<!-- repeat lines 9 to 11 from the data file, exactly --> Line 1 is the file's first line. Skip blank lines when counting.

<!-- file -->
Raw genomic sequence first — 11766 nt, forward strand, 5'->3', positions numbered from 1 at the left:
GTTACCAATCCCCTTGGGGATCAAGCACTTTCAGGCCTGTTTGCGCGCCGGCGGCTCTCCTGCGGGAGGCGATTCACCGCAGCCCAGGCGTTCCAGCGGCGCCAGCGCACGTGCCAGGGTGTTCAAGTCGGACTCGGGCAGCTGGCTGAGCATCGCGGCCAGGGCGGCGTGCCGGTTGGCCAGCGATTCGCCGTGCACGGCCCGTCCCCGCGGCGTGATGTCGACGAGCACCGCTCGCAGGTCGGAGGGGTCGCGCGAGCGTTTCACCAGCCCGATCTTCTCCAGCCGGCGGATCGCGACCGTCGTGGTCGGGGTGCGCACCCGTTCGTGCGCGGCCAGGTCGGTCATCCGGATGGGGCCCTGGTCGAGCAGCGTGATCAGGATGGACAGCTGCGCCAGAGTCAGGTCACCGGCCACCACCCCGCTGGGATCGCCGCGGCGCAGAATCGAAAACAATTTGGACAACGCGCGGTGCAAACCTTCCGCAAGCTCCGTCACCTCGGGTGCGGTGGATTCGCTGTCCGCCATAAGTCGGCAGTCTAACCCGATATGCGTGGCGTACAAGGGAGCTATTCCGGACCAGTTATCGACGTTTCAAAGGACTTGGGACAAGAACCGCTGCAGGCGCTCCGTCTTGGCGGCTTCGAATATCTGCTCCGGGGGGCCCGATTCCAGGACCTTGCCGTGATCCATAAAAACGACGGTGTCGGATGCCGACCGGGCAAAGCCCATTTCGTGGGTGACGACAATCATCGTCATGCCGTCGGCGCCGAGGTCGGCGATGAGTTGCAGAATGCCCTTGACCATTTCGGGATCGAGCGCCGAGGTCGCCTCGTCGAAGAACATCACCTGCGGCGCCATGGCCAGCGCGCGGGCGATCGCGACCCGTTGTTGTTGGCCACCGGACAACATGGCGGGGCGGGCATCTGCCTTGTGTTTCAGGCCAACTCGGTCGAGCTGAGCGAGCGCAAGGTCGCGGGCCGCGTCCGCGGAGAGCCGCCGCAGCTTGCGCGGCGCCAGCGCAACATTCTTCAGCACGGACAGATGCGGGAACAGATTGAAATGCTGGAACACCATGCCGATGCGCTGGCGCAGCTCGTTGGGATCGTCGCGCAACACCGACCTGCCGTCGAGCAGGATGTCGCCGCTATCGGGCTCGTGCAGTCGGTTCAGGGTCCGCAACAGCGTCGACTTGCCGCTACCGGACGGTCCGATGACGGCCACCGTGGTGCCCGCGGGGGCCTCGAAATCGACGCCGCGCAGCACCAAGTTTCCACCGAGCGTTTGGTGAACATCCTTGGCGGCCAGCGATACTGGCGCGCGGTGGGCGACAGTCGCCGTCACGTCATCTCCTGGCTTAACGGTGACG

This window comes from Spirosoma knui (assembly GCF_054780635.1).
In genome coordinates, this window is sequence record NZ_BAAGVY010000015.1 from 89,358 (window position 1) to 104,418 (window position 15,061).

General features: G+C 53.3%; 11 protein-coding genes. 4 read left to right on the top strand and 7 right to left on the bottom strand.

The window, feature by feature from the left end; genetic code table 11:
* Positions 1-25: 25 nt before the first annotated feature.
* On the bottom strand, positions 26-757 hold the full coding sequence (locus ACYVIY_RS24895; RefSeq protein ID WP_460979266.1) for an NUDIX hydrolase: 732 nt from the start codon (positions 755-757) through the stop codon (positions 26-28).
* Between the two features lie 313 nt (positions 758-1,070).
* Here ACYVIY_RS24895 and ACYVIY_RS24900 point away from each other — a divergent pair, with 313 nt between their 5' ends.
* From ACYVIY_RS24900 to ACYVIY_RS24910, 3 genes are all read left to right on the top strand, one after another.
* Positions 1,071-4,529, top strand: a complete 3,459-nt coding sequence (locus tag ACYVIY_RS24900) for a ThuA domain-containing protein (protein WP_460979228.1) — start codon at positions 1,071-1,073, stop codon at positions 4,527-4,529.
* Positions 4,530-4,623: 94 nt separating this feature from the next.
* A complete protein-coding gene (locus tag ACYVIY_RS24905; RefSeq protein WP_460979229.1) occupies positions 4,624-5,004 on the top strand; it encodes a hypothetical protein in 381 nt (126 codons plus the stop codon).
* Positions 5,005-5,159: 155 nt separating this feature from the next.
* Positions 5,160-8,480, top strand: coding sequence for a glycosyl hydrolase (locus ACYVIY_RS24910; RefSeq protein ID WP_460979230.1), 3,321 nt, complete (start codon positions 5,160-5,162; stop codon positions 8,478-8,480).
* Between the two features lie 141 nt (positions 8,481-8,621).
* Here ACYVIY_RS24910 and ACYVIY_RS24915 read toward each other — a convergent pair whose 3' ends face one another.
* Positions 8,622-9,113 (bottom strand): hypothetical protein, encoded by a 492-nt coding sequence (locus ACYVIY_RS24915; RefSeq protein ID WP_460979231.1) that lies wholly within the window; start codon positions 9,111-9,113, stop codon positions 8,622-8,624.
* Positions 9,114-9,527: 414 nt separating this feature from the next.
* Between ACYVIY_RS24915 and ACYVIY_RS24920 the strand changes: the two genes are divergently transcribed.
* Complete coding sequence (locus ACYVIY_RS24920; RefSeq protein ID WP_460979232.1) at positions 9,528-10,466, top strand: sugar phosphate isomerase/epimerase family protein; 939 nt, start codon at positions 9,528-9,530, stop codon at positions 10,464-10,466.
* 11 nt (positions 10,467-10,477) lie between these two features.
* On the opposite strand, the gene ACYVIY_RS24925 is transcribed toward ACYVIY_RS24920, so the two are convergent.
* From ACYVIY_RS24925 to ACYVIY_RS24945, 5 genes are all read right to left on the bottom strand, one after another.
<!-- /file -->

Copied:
* Between the two features lie 313 nt (positions 758-1,070).
* Here ACYVIY_RS24895 and ACYVIY_RS24900 point away from each other — a divergent pair, with 313 nt between their 5' ends.
* From ACYVIY_RS24900 to ACYVIY_RS24910, 3 genes are all read left to right on the top strand, one after another.